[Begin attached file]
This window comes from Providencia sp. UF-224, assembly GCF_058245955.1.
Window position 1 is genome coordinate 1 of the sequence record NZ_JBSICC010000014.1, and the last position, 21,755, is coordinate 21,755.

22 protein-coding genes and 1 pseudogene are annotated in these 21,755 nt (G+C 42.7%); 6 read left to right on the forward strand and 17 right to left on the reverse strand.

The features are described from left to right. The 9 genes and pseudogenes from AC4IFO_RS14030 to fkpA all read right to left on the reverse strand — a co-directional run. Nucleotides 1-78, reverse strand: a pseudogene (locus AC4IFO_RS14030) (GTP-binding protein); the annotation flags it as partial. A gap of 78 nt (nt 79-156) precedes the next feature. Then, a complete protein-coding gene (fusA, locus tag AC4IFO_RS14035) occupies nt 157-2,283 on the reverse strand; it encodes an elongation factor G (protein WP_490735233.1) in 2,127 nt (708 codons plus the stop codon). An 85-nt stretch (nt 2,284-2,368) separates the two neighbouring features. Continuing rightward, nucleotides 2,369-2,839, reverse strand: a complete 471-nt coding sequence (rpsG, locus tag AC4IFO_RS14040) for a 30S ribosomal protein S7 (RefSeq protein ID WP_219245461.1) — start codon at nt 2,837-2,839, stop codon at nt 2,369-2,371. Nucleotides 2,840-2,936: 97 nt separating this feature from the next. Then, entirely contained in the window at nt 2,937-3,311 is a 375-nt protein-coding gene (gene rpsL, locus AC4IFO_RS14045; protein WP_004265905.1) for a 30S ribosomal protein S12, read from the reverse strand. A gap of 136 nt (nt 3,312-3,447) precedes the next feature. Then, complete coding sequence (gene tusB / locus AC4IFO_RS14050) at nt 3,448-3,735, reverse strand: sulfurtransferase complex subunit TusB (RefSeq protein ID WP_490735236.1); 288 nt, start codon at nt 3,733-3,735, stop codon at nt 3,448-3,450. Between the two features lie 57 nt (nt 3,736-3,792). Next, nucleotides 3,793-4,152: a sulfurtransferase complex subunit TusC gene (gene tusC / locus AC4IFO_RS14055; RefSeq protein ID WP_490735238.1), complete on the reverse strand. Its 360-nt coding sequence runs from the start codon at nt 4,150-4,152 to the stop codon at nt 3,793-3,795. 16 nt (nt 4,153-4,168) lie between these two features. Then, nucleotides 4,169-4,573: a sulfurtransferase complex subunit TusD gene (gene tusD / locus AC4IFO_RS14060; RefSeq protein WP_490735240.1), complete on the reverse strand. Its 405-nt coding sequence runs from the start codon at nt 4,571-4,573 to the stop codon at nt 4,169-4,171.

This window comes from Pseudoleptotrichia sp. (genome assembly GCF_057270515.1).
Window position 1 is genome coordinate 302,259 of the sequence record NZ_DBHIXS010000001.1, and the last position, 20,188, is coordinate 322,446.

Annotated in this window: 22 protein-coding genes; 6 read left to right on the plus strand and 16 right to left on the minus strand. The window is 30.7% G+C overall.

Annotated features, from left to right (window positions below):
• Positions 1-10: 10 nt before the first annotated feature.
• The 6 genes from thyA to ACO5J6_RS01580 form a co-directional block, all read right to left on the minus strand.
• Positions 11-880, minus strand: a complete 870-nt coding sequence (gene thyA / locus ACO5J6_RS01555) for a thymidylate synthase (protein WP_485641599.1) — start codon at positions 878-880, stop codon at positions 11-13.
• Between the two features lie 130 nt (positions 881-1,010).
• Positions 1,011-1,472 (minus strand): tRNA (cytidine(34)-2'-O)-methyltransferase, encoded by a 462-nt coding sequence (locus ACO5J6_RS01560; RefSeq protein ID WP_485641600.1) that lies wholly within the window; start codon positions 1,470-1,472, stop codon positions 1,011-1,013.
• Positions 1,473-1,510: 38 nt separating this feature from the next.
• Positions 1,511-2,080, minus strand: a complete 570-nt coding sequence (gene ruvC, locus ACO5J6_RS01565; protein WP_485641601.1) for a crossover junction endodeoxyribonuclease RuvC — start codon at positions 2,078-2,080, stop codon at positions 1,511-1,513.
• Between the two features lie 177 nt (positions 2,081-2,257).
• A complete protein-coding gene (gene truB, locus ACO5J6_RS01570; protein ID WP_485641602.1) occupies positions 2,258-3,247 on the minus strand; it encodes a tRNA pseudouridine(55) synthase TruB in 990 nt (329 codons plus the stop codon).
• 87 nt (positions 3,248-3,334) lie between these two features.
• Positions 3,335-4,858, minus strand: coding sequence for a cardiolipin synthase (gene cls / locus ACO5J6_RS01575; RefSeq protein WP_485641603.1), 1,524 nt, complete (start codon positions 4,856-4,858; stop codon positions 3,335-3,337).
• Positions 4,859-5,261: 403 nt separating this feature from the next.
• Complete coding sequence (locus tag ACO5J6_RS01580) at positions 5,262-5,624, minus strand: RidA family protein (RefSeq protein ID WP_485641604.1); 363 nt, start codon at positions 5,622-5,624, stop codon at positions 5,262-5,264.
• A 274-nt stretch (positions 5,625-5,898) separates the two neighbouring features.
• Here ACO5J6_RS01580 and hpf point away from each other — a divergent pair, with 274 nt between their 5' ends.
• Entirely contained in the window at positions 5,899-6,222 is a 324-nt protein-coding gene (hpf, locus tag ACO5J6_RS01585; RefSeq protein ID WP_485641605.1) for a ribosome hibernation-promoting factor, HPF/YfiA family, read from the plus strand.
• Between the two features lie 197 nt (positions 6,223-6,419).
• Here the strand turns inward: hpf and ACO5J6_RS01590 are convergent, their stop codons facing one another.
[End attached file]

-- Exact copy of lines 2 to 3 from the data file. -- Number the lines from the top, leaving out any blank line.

Window position 1 is genome coordinate 1 of the sequence record NZ_JBSICC010000014.1, and the last position, 21,755, is coordinate 21,755.

22 protein-coding genes and 1 pseudogene are annotated in these 21,755 nt (G+C 42.7%); 6 read left to right on the forward strand and 17 right to left on the reverse strand.